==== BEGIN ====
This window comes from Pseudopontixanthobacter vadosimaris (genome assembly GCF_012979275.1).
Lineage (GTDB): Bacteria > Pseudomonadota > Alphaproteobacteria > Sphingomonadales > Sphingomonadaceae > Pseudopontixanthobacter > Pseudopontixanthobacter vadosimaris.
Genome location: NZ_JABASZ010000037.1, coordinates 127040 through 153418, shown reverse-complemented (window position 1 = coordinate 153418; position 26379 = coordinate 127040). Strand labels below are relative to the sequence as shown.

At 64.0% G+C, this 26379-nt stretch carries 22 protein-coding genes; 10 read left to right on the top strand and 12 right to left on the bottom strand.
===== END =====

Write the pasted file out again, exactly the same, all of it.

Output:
This window comes from Pseudopontixanthobacter vadosimaris (genome assembly GCF_012979275.1).
Lineage (GTDB): Bacteria > Pseudomonadota > Alphaproteobacteria > Sphingomonadales > Sphingomonadaceae > Pseudopontixanthobacter > Pseudopontixanthobacter vadosimaris.
Genome location: NZ_JABASZ010000037.1, coordinates 127040 through 153418, shown reverse-complemented (window position 1 = coordinate 153418; position 26379 = coordinate 127040). Strand labels below are relative to the sequence as shown.

At 64.0% G+C, this 26379-nt stretch carries 22 protein-coding genes; 10 read left to right on the top strand and 12 right to left on the bottom strand.